DAVID GRANOVSKY

Osiris – FLASHBACK to Sept, 2009

In BUSINESS OF STEM CELLS on July 26, 2010 at 6:07 pm

I think this paragraph from Sept 2009 is as true today as it was almost a year ago -dg

Certainly major pharma companies are tracking the news flow from Osiris closely. Keenly aware that they got into the biologics game too late, but nonetheless wary of the incredibly complicated biology involved, Big Pharma is in a state of cognitive dissonance when it comes to stem cells. “They’d like to see a true product,” Giebel says, noting that the preference is for allogeneic therapies, “because one size fits all.” The problem with creating an allogeneic therapy, which arguably could be treated as a product in the traditional pharma sense, is that the stem cells are derived from someone other than the ultimate recipient, bringing into play the challenge of immune response. (Mesenchymal stem cells are unique in that they are not “seen” by the immune system and in fact have the effect of down-regulating T-cells, making them potentially effective in autoimmune indications, like GvHD.)


Osiris Hiccup In COPD Barely Registers In Stem Cell Sector

…Lazard analyst Joel Sendek, for example, advised investors to wash their hands of the company, based on the COPD slip and earlier troubles with a clinical trial in Crohn’s disease that resulted in a high placebo response. But for the most part, investors and analysts shrugged off the data, choosing to view it as a learning experience in a secondary indication, while keeping their eyes focused on the pending GvHD results.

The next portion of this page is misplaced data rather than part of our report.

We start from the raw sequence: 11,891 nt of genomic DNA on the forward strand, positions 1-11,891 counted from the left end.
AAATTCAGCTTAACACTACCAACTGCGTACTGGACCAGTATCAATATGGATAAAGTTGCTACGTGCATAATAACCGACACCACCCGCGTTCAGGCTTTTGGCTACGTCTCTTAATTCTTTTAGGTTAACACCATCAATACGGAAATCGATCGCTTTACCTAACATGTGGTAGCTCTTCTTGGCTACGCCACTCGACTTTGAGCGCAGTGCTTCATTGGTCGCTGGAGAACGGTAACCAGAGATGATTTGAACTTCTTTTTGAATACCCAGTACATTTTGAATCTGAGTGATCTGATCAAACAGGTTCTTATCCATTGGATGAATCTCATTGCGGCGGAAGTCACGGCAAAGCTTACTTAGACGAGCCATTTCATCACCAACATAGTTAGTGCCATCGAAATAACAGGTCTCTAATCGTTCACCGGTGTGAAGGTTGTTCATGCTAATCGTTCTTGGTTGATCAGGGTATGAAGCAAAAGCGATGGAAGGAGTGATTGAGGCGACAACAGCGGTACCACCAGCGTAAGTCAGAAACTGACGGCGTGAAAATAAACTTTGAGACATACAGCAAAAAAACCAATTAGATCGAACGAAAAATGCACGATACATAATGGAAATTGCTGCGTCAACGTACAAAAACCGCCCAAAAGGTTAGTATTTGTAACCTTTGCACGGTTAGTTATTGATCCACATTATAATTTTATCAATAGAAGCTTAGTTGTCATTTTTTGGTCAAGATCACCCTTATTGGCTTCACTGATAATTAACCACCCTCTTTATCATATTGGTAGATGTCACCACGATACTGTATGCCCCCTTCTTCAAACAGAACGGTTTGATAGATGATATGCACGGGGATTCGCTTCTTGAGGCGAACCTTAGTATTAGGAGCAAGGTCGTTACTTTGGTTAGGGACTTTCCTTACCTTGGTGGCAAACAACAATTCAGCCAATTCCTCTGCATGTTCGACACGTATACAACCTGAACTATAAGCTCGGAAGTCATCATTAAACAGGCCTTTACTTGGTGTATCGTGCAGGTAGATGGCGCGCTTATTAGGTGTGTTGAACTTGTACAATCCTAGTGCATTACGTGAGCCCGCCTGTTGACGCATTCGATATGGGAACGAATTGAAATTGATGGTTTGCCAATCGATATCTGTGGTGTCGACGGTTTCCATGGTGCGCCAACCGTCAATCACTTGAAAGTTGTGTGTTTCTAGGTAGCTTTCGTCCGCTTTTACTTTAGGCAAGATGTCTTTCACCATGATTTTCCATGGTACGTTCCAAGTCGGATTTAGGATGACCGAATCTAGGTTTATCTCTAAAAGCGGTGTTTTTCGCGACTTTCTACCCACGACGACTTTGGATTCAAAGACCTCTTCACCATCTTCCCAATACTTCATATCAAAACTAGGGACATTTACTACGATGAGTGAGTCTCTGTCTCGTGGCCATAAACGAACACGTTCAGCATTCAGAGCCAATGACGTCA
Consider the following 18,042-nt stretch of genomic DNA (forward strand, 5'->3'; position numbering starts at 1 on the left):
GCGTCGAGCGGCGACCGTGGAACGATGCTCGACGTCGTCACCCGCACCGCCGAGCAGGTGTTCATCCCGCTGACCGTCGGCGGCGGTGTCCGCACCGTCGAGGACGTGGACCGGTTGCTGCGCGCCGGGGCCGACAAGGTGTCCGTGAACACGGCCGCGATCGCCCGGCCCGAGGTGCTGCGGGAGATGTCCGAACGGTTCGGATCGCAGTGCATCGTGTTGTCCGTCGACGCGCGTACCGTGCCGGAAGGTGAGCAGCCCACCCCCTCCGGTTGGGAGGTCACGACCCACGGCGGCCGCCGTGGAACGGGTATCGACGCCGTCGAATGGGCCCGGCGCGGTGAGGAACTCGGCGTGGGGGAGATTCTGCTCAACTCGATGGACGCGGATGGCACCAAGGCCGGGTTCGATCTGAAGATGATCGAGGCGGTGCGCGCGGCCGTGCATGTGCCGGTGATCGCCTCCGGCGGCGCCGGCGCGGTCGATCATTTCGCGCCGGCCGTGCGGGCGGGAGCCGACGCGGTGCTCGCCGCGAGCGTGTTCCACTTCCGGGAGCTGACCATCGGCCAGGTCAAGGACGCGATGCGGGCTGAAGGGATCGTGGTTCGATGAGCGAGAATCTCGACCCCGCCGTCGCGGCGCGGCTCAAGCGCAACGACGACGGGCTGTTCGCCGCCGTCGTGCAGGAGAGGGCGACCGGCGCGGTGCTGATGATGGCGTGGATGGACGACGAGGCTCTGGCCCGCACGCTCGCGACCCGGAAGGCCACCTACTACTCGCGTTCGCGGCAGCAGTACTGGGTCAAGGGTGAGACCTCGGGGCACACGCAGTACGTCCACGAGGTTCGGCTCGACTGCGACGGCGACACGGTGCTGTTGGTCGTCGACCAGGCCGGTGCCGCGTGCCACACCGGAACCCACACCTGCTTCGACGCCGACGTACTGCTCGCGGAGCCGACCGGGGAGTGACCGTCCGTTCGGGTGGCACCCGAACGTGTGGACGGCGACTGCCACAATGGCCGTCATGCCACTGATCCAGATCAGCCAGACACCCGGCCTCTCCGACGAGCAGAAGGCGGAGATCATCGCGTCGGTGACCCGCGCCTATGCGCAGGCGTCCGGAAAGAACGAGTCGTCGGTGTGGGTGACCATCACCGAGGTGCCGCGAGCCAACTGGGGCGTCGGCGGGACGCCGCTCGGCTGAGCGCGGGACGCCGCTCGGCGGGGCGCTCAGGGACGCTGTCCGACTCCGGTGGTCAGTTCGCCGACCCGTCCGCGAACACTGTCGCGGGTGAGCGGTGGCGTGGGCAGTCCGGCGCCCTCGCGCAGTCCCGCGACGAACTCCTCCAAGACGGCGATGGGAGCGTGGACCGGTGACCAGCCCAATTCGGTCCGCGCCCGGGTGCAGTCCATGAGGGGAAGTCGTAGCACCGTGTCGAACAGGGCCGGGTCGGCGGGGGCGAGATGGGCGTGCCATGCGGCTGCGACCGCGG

It would have been nice to see Prochymal succeed in COPD because that’s a very large market, “but is it a major setback? I don’t think so,” says Lutz Giebel, PhD, a managing partner at SV Life Sciences. Giebel co-founded the embryonic stem cell company CyThera Inc. in 1999; the biotech merged with another SC company, BresaGen Inc., in 2004 to form Novocell Inc.

Certainly major pharma companies are tracking the news flow from Osiris closely. Keenly aware that they got into the biologics game too late, but nonetheless wary of the incredibly complicated biology involved, Big Pharma is in a state of cognitive dissonance when it comes to stem cells. “They’d like to see a true product,” Giebel says, noting that the preference is for allogeneic therapies, “because one size fits all.” The problem with creating an allogeneic therapy, which arguably could be treated as a product in the traditional pharma sense, is that the stem cells are derived from someone other than the ultimate recipient, bringing into play the challenge of immune response. (Mesenchymal stem cells are unique in that they are not “seen” by the immune system and in fact have the effect of down-regulating T-cells, making them potentially effective in autoimmune indications, like GvHD.)

Meanwhile, autologous therapies, in which the patient’s own cells are collected, treated, and put back in, are more transplant than therapy, and not an appealing acquisition for pharma in Giebel’s opinion. But given the nascent state of the field and as yet no clear clinical success stories, there are many others with divergent views.

via BioPharma Today: Osiris Hiccup In COPD Barely Registers In Maturing Stem Cell Sector.

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